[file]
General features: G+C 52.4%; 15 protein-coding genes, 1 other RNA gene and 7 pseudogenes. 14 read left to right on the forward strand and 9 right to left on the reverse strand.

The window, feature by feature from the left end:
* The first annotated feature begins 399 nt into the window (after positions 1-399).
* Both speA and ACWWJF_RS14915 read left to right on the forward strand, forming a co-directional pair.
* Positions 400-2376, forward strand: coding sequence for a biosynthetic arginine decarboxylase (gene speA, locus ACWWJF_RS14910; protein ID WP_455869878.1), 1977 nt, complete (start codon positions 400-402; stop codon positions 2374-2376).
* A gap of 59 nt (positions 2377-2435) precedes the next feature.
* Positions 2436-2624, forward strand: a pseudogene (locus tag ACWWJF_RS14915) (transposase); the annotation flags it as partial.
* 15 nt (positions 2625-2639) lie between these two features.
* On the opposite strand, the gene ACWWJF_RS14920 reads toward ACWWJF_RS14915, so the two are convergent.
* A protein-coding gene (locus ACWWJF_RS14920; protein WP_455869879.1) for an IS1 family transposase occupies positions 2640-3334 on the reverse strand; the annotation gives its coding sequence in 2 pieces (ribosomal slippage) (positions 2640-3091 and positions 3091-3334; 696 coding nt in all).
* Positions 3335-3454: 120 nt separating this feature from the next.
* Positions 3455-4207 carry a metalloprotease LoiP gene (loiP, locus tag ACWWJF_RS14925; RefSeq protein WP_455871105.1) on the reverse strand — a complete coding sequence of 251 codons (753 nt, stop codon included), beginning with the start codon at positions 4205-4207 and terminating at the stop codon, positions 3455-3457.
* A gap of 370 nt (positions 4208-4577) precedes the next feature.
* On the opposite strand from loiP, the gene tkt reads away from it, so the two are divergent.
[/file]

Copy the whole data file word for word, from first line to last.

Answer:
General features: G+C 52.4%; 15 protein-coding genes, 1 other RNA gene and 7 pseudogenes. 14 read left to right on the forward strand and 9 right to left on the reverse strand.

The window, feature by feature from the left end:
* The first annotated feature begins 399 nt into the window (after positions 1-399).
* Both speA and ACWWJF_RS14915 read left to right on the forward strand, forming a co-directional pair.
* Positions 400-2376, forward strand: coding sequence for a biosynthetic arginine decarboxylase (gene speA, locus ACWWJF_RS14910; protein ID WP_455869878.1), 1977 nt, complete (start codon positions 400-402; stop codon positions 2374-2376).
* A gap of 59 nt (positions 2377-2435) precedes the next feature.
* Positions 2436-2624, forward strand: a pseudogene (locus tag ACWWJF_RS14915) (transposase); the annotation flags it as partial.
* 15 nt (positions 2625-2639) lie between these two features.
* On the opposite strand, the gene ACWWJF_RS14920 reads toward ACWWJF_RS14915, so the two are convergent.
* A protein-coding gene (locus ACWWJF_RS14920; protein WP_455869879.1) for an IS1 family transposase occupies positions 2640-3334 on the reverse strand; the annotation gives its coding sequence in 2 pieces (ribosomal slippage) (positions 2640-3091 and positions 3091-3334; 696 coding nt in all).
* Positions 3335-3454: 120 nt separating this feature from the next.
* Positions 3455-4207 carry a metalloprotease LoiP gene (loiP, locus tag ACWWJF_RS14925; RefSeq protein WP_455871105.1) on the reverse strand — a complete coding sequence of 251 codons (753 nt, stop codon included), beginning with the start codon at positions 4205-4207 and terminating at the stop codon, positions 3455-3457.
* A gap of 370 nt (positions 4208-4577) precedes the next feature.
* On the opposite strand from loiP, the gene tkt reads away from it, so the two are divergent.